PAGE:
One of the key propositions of Chaper 28 of the 1992 Rio Declaration is that the process of 'good governance' is a precondition for achieving sustainable development at the local level. The logic behind this proposition is twofold. First, it is based upon the belief that the changes required to achieve sustainable development are of such magnitude that they cannot be secured by governments acting alone. It will be necessary to mobilize the energies and initiative of citizens, interest organisations and stakeholders-'local communities'- if changes in attitudes, values and behaviour are to be secured. Second, the governance process is regarded as a key mechanism to involve and encorporate citizens and local organisations into the decision making process, thereby increasing political engagement and levels of acceptance of decisions and policies for sustainable development. Drawing upon the findings of the DISCUS (Developing Instituional and Social Capacity for Sustainable Development) research project (Evans et al. 2005) this chapter considers whether the existance of governance processes at the local level (in terms of government capacity and civil society capacity) are a prerequisite for policy capacity in relation to sustainable development. It also considers the nature and influence of institutional and social capacity in the development and implementation of sustainable development policies, through an in-depth study of 40 European towns and cities.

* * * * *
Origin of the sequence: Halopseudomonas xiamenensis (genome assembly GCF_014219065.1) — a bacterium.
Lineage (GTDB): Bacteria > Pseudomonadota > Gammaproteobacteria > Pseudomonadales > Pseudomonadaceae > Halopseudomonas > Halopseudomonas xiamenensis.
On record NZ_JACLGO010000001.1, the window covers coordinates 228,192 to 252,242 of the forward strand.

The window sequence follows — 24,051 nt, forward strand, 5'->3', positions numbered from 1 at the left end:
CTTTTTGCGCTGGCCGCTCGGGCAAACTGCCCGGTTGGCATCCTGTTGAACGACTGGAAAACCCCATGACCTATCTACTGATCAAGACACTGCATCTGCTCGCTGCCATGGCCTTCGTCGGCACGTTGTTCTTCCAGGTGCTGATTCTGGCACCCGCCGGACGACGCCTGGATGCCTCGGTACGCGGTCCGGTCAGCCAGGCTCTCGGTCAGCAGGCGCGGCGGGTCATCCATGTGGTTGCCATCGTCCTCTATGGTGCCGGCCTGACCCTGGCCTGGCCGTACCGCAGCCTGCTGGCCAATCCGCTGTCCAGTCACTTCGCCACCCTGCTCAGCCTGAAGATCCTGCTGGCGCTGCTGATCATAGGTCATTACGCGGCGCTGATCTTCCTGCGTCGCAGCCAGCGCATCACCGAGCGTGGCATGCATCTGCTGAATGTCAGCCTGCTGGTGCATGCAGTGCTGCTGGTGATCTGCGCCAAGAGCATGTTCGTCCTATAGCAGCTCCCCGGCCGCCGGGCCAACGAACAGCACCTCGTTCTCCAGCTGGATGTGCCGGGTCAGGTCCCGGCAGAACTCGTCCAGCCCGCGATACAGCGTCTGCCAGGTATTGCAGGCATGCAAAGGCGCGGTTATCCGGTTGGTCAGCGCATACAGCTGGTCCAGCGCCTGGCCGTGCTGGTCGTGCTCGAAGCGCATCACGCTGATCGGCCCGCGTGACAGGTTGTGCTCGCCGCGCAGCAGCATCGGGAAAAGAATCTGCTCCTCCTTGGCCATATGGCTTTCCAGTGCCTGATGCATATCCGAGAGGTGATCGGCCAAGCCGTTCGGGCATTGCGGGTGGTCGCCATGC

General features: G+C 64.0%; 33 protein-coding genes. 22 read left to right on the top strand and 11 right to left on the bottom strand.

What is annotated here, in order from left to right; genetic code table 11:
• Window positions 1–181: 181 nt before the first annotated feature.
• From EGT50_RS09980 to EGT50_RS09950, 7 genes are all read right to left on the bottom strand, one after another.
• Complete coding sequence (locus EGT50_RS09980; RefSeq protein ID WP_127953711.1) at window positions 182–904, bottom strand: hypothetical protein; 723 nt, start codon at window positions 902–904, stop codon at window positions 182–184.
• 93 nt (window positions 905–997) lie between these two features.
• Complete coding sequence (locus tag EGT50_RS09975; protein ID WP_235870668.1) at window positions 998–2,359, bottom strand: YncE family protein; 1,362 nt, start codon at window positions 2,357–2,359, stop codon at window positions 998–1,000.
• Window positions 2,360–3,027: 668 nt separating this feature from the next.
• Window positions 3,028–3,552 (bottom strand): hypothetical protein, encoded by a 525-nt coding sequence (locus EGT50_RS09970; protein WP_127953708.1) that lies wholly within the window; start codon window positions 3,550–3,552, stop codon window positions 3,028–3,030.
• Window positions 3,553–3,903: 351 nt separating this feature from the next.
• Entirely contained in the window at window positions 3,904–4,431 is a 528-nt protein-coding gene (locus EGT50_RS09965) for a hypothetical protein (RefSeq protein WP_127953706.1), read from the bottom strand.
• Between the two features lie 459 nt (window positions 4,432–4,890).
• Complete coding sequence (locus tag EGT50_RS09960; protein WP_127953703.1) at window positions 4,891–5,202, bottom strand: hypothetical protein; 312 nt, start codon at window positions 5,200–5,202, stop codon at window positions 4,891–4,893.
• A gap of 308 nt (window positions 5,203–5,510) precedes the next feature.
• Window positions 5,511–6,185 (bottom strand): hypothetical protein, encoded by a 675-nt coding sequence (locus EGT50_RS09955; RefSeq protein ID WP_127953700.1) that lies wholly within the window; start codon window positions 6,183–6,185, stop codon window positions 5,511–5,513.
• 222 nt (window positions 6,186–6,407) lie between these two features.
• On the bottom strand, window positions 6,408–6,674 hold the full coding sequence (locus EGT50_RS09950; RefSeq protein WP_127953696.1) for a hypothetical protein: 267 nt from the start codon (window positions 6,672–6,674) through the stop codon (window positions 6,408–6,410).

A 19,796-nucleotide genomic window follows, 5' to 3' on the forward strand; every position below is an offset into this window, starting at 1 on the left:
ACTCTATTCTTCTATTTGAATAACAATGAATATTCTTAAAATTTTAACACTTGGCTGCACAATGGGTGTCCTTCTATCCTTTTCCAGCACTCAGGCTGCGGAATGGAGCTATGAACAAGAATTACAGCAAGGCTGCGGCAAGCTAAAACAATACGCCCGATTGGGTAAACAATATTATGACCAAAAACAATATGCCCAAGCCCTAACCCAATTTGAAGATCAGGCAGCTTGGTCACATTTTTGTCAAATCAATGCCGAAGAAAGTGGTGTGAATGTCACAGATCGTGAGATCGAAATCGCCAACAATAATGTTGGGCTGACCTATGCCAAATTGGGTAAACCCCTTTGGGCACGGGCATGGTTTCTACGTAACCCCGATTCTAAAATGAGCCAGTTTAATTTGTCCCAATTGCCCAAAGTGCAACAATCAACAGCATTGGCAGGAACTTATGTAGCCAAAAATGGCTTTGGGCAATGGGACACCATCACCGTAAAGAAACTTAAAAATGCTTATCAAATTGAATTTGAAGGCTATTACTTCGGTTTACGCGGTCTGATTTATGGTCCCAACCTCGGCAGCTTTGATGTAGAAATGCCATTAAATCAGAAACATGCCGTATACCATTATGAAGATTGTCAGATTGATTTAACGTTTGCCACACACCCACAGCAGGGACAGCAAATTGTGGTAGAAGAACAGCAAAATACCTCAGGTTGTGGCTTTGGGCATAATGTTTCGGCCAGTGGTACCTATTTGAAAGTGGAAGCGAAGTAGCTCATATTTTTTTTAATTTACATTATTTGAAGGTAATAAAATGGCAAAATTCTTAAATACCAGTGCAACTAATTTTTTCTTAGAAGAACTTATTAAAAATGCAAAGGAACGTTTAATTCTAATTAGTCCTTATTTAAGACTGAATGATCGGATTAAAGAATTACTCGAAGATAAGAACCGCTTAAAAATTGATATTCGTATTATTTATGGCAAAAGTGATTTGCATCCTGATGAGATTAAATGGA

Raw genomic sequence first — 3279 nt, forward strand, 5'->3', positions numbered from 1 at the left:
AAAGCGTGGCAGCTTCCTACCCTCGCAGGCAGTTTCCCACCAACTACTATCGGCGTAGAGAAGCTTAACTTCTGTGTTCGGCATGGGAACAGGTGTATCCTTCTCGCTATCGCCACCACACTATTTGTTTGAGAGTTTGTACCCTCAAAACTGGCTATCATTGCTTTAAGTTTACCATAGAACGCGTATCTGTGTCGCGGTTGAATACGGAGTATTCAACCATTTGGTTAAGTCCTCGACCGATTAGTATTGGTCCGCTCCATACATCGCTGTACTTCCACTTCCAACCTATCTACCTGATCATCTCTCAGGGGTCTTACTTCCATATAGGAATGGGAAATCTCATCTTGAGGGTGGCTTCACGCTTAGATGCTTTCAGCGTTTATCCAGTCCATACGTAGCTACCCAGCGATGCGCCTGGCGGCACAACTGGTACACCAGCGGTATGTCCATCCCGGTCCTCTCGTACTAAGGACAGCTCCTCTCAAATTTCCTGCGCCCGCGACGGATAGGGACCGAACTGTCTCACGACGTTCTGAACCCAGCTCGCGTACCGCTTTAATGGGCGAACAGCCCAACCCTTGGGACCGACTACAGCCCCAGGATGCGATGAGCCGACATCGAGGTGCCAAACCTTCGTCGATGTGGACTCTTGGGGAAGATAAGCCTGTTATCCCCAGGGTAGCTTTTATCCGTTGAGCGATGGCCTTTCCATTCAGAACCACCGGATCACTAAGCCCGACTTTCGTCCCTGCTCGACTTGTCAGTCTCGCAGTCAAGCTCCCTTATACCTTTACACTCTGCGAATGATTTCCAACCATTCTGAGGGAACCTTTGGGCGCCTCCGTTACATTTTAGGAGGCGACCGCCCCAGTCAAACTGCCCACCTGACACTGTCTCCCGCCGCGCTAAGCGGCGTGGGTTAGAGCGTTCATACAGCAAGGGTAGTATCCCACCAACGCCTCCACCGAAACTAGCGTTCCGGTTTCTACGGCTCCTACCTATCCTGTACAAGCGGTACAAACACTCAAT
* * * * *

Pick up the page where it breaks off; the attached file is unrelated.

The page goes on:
|Title of host publication||In Pursuit of Sustainable Development: New Governance Practices at the Sub-national Level in Europe|
|Editors||Susan Baker, Katarina Eckerberg|
|Place of Publication||London|
|Publisher||Taylor & Francis|
|Number of pages||234|
|Publication status||Published - 2010|
|Name||Routledge/ECPR studies in European political science|